By Kathryn Sukalich on Feb 7, 2013

Recycling Mystery: Nonstick Pots & Pans

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Photo: Flickr/JPC24M[/caption]

You might be someone who cooks with a nonstick pan everyday, but have you ever considered what you should do with your pan once it’s no longer suitable for cooking?

A quick internet search reveals there’s a lot of confusion surrounding whether nonstick pans can be recycled. Some people say no one will recycle them because of the coating. Some suggest there might be ways to mail the pans in for recycling, while others don’t see why your curbside recycling program wouldn’t accept them, since they are metal, after all. Others are afraid to donate nonstick pans because the pans might be harmful to pet or human health, a topic surrounded by a fair amount of discussion. So, to demystify this issue, we’ll provide some clarification about what exactly a nonstick pan is made of and how you can determine how to recycle it.

What Makes a Nonstick Pan Not Sticky?

Nonstick pans, which you may know by the brand name Teflon (made by DuPont), are most often made of aluminum. Some are also made of stainless steel. To keep food from sticking to these metals, manufacturers add a layer of polytetrafluoroethylene (PTFE), which is a compound with a low coefficient of friction, meaning other objects will easily slide by it. This coating can have multiple layers to ensure the nonstick surface is durable.

While this nonstick coating makes cooking easier, if it gets scratched or begins to flake, it’s time to find a replacement pan. Before the pan’s metal can be recycled, however, the coating must be removed. Finding a recycler willing to do this is by no means impossible, but you’ll need to know where to look.

How To Recycle Nonstick Pans

Option 1: Check Your Curbside Program

Some curbside recycling programs do accept nonstick pans and will handle the removal of the PTFE. One town in North Carolina, for example, will accept all pans, regardless of whether they’re coated with PTFE. Other cities will accept only uncoated cookware. To determine whether these options are available in your area, search Earth911’s Recycling Directory. You’ll want to look for whether your local program accepts nonferrous scrap metal (which includes aluminum, copper and stainless steel). If so, give your recycler a call and ask about whether nonstick pans are allowed in the bin.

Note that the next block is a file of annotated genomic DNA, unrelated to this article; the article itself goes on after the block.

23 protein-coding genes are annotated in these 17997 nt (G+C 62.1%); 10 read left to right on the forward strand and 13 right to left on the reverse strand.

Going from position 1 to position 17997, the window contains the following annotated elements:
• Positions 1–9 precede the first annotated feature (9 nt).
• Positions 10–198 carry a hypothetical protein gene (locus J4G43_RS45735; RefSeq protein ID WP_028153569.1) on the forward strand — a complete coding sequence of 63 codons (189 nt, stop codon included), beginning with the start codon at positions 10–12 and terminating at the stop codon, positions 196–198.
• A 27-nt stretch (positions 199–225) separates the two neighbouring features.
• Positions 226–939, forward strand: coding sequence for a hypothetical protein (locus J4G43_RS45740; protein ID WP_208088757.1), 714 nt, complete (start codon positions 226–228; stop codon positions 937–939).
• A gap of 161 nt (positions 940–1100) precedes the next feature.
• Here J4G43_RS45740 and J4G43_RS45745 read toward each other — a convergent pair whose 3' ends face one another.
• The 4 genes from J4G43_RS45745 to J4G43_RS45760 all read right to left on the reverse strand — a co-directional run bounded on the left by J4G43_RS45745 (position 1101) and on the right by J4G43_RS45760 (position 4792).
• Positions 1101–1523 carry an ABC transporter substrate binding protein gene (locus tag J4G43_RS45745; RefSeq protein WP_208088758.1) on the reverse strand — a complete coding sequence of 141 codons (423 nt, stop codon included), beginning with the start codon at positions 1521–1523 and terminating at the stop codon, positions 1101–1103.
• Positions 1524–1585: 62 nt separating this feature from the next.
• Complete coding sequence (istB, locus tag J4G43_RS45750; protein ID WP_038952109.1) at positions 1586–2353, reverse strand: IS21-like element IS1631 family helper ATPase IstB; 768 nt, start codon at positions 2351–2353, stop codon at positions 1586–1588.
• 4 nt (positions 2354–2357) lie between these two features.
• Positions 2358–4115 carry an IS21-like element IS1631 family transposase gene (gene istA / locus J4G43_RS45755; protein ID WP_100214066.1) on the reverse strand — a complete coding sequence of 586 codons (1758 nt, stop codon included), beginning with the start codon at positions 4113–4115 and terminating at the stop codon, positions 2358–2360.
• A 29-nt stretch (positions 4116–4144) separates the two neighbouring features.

Option 2: Find a Scrap Yard

You may find your local curbside program doesn’t collect unusual materials like pots and pans, but don’t fret. Most scrap yards that accept metal will be happy to take your old nonstick pans, which they will recycle along with other scrap metal.

“The scrap yards will usually separate these pans into the proper pile of aluminum scrap,” Virginia Buechel, Public Relations Director for iScrap App, a search tool for scrap yards, told Earth911. In the case of aluminum pans, they will be put with what’s called “sheet aluminum” or “light aluminum,” which is sturdier than the aluminum used in cans, Buechel explained.

“From there […] they will be melted down and that special non-stick surface will separate properly from the true aluminum material,” she said.

To search for a scrap yard in your area, visit iScrap App or take a look at Earth911’s Recycling Directory.

Option 3: Seek Out a Mail-In Program

Another alternative if other options fail is to seek out a mail-back program for PTFE-coated pans. An example of one such program is Calphalon ReNew. If you buy new pots and pans from Calphalon, a manufacturer of many varieties of cookware, you can return your old nonstick pots and pans to them in the box your new purchases come in. Any brand of cookware is accepted by the program and the shipping is covered by the company, who will take care of getting the pans to a recycling center.

Related: Stay Green in 2013: Sustainability in the Kitchen

Continue Reading: Make Your Pans Last Longer

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